If a handful of holdouts want to stomp and pout and cry that their rights are being violated, they are free to take their ball and go home. Playing professional football is not a protected Charter right. As an employee, you are subject to the terms your employer sets out. It's really as simple as that.
For a local example, see the Winnipeg Goldeyes. The American Association club drew a hard line in the sand due to the fact they'd have to continue crossing the border and couldn't afford to deal with a 14-day mandatory quarantine for unvaccinated international travellers. A handful of players who had been with the club when they were exclusively playing in the U.S. for the first two-thirds of the season said goodbye. The rest returned north, along with a few new recruits happy to fill the vacant spots.
Speaking of league owners, the ones in Winnipeg, Vancouver, Calgary, Toronto, Hamilton, Ottawa and Montreal need to call up their colleagues in Edmonton and Regina with one question: What the hell are you guys doing?
In case you missed it, the Elks and Roughriders are now the only two teams in the league not requiring proof of vaccination to buy a ticket and watch a game. The Blue Bombers were the first to take such a stand and should be applauded for showing leadership. And the Lions, Stampeders, Argonauts, Tiger-Cats, Redblacks and Alouettes have since followed suit. Better late than never, I suppose.
This is where Ambrosie needs to step in and make it a sweeping CFL mandate, or risk having games in those cities become super-spreader events. There have already been multiple COVID-19 cases linked to the first Roughriders home game of the year, and more of this is on the way if something doesn't change. We know the majority of society is now fully vaccinated. Why would anyone continue to pander to the minority continuing to make life difficult for all of us? Especially when the end result is potentially once again overwhelming the health-care system.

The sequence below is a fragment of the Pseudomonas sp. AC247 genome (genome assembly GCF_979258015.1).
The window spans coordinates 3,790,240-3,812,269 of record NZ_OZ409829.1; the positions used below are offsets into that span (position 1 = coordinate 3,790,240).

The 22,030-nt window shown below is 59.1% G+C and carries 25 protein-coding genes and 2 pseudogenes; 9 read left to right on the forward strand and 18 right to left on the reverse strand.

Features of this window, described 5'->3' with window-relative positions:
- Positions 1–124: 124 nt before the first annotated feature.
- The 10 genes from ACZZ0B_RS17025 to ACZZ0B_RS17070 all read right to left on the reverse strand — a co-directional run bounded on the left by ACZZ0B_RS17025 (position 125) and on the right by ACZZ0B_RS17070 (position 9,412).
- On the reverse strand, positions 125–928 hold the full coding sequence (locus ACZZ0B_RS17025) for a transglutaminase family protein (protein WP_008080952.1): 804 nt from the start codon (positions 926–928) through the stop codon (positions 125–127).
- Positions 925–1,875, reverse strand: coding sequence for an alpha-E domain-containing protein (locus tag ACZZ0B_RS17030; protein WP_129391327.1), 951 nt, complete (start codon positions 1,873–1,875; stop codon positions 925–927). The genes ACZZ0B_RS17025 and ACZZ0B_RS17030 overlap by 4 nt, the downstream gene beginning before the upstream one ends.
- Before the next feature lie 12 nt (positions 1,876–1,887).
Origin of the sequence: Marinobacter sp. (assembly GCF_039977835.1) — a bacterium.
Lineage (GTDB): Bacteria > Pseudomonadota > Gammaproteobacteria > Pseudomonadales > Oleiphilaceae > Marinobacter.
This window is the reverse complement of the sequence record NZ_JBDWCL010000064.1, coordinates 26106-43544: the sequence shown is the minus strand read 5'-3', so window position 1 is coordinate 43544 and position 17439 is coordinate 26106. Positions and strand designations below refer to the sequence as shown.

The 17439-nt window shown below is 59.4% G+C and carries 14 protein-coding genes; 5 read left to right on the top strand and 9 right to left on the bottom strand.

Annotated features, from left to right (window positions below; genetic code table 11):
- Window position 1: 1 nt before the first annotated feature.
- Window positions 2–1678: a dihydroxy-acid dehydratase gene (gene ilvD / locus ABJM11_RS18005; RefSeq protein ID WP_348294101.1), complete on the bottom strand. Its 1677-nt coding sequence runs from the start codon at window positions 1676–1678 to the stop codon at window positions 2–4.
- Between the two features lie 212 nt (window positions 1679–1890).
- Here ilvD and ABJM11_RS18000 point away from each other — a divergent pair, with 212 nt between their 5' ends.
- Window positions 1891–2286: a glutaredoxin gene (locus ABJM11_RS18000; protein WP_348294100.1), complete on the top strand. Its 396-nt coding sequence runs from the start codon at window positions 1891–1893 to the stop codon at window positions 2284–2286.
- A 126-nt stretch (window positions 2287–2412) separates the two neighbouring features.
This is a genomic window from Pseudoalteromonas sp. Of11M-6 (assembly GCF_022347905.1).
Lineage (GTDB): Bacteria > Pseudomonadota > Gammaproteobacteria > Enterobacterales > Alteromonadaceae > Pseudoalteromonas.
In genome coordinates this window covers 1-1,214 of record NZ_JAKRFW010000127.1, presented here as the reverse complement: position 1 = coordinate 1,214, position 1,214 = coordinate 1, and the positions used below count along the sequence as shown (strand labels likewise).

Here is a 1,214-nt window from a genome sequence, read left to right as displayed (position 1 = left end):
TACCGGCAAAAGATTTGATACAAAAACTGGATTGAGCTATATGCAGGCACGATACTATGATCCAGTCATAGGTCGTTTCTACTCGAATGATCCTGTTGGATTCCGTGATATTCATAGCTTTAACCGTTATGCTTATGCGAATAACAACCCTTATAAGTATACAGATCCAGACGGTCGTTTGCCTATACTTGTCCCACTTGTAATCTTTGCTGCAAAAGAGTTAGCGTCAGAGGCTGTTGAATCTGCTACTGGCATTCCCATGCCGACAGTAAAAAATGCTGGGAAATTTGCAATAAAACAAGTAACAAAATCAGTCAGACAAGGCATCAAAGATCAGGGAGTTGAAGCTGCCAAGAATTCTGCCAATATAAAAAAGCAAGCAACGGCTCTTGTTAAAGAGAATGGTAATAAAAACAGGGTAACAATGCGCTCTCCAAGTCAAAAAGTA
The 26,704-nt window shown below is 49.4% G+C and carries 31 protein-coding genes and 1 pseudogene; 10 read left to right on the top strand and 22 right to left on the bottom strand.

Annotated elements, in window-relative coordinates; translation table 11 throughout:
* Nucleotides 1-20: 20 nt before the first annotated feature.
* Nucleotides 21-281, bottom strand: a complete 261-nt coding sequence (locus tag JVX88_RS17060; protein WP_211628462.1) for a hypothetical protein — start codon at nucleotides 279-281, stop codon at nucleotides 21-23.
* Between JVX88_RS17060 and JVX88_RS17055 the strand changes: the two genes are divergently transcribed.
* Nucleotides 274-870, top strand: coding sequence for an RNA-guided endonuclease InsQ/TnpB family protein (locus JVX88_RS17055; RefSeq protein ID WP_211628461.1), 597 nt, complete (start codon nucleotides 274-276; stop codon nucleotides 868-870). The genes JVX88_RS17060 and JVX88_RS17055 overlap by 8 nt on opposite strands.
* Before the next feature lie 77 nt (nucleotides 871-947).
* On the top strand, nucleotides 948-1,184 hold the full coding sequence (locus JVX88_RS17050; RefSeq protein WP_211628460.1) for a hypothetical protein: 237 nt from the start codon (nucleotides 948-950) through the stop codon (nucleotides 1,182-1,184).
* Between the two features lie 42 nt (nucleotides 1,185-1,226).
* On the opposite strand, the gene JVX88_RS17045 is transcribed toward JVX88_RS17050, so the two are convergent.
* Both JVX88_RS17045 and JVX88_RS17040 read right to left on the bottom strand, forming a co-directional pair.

At this point, I wouldn't blame any fans in those seven markets who question the hypocrisy that says all spectators and stadium personnel must be vaccinated, but the guys sweating and breathing all over on the field below currently do not. We've already seen plenty of underwhelming crowds around the league, which tells me many folks are still uneasy about a return to so-called normal even if they have the green light to do so. Allowing unvaccinated fans into any stadium only adds to that anxiety. It must stop.
Nobody said this was going to be easy, nor was a return-to-play going to be without challenges — both expected and unexpected. An ability to pivot when needed is a must if this delayed, truncated season ultimately reaches the finish line.
As Manitoba's deputy chief provincial public health officer Dr. Jazz Atwal said this week, "The delta variant is changing the game." As a result, the CFL needs to quickly move the goalposts — or risk being run off the field entirely.
Mike McIntyre grew up wanting to be a professional wrestler. But when that dream fizzled, he put all his brawn into becoming a professional writer.